Our research is driven by real industry needs, and is built on lessons learned with real users.

Answering Industry-Led Questions

Virtual Marine’s simulation products are built on strong research of harsh environments and vessel modeling performed with our research partners in NL, Canada. Our small craft simulators are built on fundamental numerical models validated with scale model and full scale testing with subject matter experts, using datasets from world-class research facilities to create high fidelity models of waves, ice, and vessel motions. Through numerous research programs with OEMs, we have integrated our simulation equipment with navigation controls, sensors and RADAR displays, creating a simulation that can be used for training and testing of marine bridge equipment. Through collaborative projects, our simulators have been successfully integrated with third party systems using HLA/DIS and can be used to perform multi-team exercises that can be used to examine the interactions between multiple teams in a common exercise.

VM has been actively engaged in R&D for 15 years, with initial R&D programs directed at building commercial prototypes of VM’s core simulator products. Recent R&D has focused on increasing the flexibility of our products and extending the company’s core simulation technology to new applications. Our research targets optimizing the training experience to the training needed, whether using 6DOF motion platforms, or compact Virtual Reality systems. Current research is focused on improving automated tracking and algorithms that customize the training experience to individual training needs. Through continuous technology development and human factors testing, we are creating high impact training programs that are designed to speed time to competence, increase preparedness for real emergencies, and provide an engaging learning experience.

Together with our research partners we are studying the use of simulation in offshore emergency and operational training to answer industry-led questions. The following are examples of research questions which have been answered with our simulators:

  • How do skills learned in a lifeboat simulator transfer to operation of a real lifeboat?
  • How much practice is needed to be competent in the launch of a lifeboat?
  • How well do skills learned in lifeboat training transfer to a plausible offshore emergency event?
  • How does simulator training compare to to live boat or Computer Based Training programs available to lifeboat coxswains?
  • Do current training practices provide enough opportunity to to master maneuvering of the lifeboat in moderate or high sea states?
  • Can simulation be used to improve the consistency of assessment and instruction in lifeboat operator training?
  • Which techniques used by ice vessel operators are most effective in managing ice around an offshore platform?
  • What is the reduction of training time in offshore site familiarization if a simulator is used to provide initial site orientation?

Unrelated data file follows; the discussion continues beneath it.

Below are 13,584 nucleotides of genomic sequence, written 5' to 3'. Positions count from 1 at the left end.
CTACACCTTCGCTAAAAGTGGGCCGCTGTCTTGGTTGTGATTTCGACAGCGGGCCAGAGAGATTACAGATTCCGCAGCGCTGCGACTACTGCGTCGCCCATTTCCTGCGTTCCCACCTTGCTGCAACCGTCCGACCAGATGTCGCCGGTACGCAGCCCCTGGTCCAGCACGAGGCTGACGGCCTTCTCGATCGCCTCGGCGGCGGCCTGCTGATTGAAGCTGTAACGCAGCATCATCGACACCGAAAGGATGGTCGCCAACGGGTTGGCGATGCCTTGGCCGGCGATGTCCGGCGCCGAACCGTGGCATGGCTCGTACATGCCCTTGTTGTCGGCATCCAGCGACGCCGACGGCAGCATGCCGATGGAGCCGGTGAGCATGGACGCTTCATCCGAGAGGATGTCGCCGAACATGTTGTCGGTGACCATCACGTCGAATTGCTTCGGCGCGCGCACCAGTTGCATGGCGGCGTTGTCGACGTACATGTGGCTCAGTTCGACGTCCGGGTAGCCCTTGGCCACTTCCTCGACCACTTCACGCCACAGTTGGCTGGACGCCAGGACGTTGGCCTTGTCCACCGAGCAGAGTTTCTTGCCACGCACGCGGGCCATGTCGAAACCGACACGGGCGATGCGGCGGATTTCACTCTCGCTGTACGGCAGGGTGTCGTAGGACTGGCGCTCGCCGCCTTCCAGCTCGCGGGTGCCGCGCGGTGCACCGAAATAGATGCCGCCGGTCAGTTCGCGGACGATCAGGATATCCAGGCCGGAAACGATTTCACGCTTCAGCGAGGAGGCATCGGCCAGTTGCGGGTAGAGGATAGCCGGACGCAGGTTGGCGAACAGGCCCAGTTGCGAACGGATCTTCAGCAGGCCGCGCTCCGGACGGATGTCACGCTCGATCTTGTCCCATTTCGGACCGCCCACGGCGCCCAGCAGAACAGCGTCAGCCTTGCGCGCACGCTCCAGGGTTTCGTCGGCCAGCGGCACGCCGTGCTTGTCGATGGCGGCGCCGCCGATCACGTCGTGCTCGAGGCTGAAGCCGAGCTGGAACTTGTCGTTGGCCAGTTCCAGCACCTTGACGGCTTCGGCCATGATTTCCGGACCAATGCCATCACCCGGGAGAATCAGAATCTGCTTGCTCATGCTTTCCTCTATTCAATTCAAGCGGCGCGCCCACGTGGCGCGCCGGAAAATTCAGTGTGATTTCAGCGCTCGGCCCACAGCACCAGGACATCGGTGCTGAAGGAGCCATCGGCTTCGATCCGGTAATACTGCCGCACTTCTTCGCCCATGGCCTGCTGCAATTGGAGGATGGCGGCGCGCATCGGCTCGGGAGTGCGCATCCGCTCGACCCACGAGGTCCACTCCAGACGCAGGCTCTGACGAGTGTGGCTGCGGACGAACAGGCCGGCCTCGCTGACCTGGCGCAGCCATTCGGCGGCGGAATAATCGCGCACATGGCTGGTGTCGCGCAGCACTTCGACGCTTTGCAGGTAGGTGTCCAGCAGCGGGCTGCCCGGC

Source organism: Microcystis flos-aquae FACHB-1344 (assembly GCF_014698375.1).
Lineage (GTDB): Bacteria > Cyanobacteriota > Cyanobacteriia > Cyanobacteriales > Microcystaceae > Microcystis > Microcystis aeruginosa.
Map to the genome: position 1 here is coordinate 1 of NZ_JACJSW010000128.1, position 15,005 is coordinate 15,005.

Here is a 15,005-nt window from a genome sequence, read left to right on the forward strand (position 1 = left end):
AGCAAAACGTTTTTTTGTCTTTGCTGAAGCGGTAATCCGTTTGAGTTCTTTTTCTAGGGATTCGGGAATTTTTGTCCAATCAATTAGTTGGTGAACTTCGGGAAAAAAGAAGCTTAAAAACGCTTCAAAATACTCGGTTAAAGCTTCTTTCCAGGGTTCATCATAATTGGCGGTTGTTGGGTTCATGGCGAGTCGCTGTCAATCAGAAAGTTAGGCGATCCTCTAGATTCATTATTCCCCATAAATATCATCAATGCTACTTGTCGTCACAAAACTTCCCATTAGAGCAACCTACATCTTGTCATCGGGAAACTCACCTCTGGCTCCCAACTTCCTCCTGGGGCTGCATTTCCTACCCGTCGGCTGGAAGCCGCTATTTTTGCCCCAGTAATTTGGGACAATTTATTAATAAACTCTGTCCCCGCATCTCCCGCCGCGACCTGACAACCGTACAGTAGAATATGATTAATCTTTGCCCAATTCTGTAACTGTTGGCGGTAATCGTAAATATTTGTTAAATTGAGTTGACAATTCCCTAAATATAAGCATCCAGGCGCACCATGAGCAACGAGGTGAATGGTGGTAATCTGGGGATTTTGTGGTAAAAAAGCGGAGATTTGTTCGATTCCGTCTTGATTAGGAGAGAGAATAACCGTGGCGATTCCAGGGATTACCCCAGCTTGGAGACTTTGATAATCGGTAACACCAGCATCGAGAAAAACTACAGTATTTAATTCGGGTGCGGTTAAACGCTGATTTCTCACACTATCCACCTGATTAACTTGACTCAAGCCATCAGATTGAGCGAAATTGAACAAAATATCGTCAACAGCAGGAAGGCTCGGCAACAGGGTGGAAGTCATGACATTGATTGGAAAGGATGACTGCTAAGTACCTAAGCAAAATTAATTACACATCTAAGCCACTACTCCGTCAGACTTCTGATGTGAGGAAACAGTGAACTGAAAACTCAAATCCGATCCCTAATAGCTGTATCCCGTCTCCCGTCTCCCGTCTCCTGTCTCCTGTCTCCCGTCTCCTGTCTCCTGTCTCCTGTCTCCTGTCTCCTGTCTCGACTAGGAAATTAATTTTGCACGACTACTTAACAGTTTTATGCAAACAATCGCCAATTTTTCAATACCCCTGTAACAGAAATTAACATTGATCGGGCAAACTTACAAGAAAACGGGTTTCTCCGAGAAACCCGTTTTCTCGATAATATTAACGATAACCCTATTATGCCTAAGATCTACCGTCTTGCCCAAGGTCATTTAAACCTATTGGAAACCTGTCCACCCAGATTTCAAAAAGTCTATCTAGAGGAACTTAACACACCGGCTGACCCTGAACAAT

If you require additional information on our these studies, please contact us.



I/ITSEC 2018

Launching a lifeboat in an emergency requires safety-critical proficiency which can only be achieved and maintained with hands-on practice. Simulators have been specifically created for offshore oil and gas personnel to practice lifeboat launching and maneuvering using representative equipment and virtual environments. As an alternative to live boat training, lifeboat simulators allow for practice in plausible, high-risk events in a safe, realistic environment. An automated simulator is an alternative offering the benefit of on-demand practice while expanding training capabilities. Providing training for these types of scenarios presents challenges for evaluating trainee performance in conditions traditionally not used in training because performance metrics may not exist. The study uses simulation to assess performance in lifeboat training from two perspectives: a live instructor and automated simulator. An experiment was performed to evaluate performance of lifeboat operators in an emergency scenario which included adverse weather and hazards. A simulator was used to provide a safe and controlled means to assess trainee performance. A rubric was created to define scoring for launching and maneuvering tasks in weather, including moderate sea sates. The rubric identified quantitative measures which could be used by the simulator and live instructor to assess performance. The study compared performance measurements taken by a live instructor and simulator with automated tracking as each assessed participants in a simulated emergency exercise. The results show the simulator provided an advantage of being able to consistently track performance on tasks where multiple performance criteria were measured simultaneously. The study also identified limitations in the simulator which were not present in instructor led evaluations, including subjective measures made through visual observation. The paper discusses how simulation can be used to automate scoring and reduce instructor workload, and how simulators can be used to measure trainee preparedness for an emergency event with waves and hazards.